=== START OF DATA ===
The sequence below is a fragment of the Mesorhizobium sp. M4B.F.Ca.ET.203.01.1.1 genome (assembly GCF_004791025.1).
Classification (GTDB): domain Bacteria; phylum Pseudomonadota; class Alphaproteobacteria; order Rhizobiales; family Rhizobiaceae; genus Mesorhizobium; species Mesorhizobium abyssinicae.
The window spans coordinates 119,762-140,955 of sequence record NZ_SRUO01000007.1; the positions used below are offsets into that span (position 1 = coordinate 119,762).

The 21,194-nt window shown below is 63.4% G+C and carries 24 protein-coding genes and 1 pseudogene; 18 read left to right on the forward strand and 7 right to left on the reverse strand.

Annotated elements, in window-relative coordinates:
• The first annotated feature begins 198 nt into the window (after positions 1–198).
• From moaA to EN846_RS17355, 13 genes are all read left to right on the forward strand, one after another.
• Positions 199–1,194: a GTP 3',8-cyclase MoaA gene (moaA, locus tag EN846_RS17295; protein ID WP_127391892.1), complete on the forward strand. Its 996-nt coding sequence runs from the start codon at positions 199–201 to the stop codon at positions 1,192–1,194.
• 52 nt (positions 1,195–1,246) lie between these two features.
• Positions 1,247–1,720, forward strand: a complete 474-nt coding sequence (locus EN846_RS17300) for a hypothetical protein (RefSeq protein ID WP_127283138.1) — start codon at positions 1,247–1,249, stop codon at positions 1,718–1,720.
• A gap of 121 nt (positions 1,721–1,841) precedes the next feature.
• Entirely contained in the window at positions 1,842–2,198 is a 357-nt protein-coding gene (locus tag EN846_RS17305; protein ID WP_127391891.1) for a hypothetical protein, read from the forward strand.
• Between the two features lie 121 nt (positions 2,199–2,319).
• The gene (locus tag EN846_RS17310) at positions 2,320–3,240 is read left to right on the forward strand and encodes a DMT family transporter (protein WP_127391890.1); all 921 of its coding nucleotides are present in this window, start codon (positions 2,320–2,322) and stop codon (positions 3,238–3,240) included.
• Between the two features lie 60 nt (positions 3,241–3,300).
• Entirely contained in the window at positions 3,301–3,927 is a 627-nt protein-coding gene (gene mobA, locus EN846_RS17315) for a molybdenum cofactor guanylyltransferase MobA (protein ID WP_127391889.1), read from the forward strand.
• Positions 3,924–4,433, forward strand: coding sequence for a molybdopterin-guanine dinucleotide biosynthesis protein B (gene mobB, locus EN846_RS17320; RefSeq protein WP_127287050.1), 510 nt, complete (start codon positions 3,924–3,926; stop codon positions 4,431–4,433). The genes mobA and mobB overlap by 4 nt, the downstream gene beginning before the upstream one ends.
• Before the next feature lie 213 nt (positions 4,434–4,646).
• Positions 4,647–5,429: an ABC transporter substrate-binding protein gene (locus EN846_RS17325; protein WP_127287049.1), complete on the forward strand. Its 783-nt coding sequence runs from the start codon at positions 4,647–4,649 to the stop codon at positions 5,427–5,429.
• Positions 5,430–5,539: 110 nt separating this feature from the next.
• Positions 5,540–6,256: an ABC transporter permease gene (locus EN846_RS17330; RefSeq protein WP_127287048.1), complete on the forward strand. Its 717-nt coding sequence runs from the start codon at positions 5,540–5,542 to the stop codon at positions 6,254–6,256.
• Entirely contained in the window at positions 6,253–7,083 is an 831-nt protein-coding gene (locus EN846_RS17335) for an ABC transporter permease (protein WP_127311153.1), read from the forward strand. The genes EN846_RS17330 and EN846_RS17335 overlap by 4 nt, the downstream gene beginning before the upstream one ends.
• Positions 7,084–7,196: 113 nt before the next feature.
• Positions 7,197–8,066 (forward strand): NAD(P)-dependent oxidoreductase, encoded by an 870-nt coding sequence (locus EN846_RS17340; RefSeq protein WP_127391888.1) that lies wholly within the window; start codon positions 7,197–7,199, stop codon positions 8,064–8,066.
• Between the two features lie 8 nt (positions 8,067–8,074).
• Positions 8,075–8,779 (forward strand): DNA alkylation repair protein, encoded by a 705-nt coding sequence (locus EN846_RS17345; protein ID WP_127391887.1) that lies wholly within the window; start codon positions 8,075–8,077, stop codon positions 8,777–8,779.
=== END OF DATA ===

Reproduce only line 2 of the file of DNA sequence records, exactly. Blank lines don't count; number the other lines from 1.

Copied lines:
Classification (GTDB): domain Bacteria; phylum Pseudomonadota; class Alphaproteobacteria; order Rhizobiales; family Rhizobiaceae; genus Mesorhizobium; species Mesorhizobium abyssinicae.